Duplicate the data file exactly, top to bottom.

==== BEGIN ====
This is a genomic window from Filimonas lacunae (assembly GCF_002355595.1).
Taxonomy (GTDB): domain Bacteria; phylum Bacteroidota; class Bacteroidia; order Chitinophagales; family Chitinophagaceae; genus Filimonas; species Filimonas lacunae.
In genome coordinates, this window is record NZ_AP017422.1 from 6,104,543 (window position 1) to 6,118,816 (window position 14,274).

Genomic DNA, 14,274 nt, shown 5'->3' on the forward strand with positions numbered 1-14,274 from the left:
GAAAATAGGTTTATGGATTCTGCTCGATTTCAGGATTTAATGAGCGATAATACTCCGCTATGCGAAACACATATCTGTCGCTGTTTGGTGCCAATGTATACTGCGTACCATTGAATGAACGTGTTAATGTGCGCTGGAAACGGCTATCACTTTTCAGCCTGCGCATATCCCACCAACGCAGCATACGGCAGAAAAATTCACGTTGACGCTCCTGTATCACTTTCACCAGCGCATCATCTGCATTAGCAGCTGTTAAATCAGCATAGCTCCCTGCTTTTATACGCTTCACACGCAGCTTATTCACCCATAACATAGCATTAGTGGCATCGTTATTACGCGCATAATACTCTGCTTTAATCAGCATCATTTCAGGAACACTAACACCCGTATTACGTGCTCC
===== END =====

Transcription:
This is a genomic window from Filimonas lacunae (assembly GCF_002355595.1).
Taxonomy (GTDB): domain Bacteria; phylum Bacteroidota; class Bacteroidia; order Chitinophagales; family Chitinophagaceae; genus Filimonas; species Filimonas lacunae.
In genome coordinates, this window is record NZ_AP017422.1 from 6,104,543 (window position 1) to 6,118,816 (window position 14,274).

Genomic DNA, 14,274 nt, shown 5'->3' on the forward strand with positions numbered 1-14,274 from the left:
GAAAATAGGTTTATGGATTCTGCTCGATTTCAGGATTTAATGAGCGATAATACTCCGCTATGCGAAACACATATCTGTCGCTGTTTGGTGCCAATGTATACTGCGTACCATTGAATGAACGTGTTAATGTGCGCTGGAAACGGCTATCACTTTTCAGCCTGCGCATATCCCACCAACGCAGCATACGGCAGAAAAATTCACGTTGACGCTCCTGTATCACTTTCACCAGCGCATCATCTGCATTAGCAGCTGTTAAATCAGCATAGCTCCCTGCTTTTATACGCTTCACACGCAGCTTATTCACCCATAACATAGCATTAGTGGCATCGTTATTACGCGCATAATACTCTGCTTTAATCAGCATCATTTCAGGAACACTAACACCCGTATTACGTGCTCC